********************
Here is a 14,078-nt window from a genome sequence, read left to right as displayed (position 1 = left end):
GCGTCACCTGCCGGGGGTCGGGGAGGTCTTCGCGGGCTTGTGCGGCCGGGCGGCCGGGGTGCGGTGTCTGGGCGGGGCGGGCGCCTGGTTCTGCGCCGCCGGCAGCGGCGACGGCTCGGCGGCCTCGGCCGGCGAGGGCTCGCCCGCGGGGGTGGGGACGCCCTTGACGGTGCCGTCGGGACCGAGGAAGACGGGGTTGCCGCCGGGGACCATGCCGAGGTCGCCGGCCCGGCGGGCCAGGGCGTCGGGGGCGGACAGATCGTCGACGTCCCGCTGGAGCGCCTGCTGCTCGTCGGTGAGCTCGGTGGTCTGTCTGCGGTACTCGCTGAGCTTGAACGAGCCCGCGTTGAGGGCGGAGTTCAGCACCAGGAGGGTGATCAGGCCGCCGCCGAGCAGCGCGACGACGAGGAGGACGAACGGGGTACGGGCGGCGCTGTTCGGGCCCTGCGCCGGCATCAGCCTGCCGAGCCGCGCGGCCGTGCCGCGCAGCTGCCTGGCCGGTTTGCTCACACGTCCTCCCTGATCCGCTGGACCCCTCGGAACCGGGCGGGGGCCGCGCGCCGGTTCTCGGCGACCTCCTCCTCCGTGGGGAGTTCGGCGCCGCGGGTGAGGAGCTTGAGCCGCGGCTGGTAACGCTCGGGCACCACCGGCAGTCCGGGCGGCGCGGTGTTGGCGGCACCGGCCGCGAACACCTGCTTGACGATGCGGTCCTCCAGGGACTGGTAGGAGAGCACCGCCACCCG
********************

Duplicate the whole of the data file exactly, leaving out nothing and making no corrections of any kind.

Here is a 14,078-nt window from a genome sequence, read left to right as displayed (position 1 = left end):
GCGTCACCTGCCGGGGGTCGGGGAGGTCTTCGCGGGCTTGTGCGGCCGGGCGGCCGGGGTGCGGTGTCTGGGCGGGGCGGGCGCCTGGTTCTGCGCCGCCGGCAGCGGCGACGGCTCGGCGGCCTCGGCCGGCGAGGGCTCGCCCGCGGGGGTGGGGACGCCCTTGACGGTGCCGTCGGGACCGAGGAAGACGGGGTTGCCGCCGGGGACCATGCCGAGGTCGCCGGCCCGGCGGGCCAGGGCGTCGGGGGCGGACAGATCGTCGACGTCCCGCTGGAGCGCCTGCTGCTCGTCGGTGAGCTCGGTGGTCTGTCTGCGGTACTCGCTGAGCTTGAACGAGCCCGCGTTGAGGGCGGAGTTCAGCACCAGGAGGGTGATCAGGCCGCCGCCGAGCAGCGCGACGACGAGGAGGACGAACGGGGTACGGGCGGCGCTGTTCGGGCCCTGCGCCGGCATCAGCCTGCCGAGCCGCGCGGCCGTGCCGCGCAGCTGCCTGGCCGGTTTGCTCACACGTCCTCCCTGATCCGCTGGACCCCTCGGAACCGGGCGGGGGCCGCGCGCCGGTTCTCGGCGACCTCCTCCTCCGTGGGGAGTTCGGCGCCGCGGGTGAGGAGCTTGAGCCGCGGCTGGTAACGCTCGGGCACCACCGGCAGTCCGGGCGGCGCGGTGTTGGCGGCACCGGCCGCGAACACCTGCTTGACGATGCGGTCCTCCAGGGACTGGTAGGAGAGCACCGCCACCCG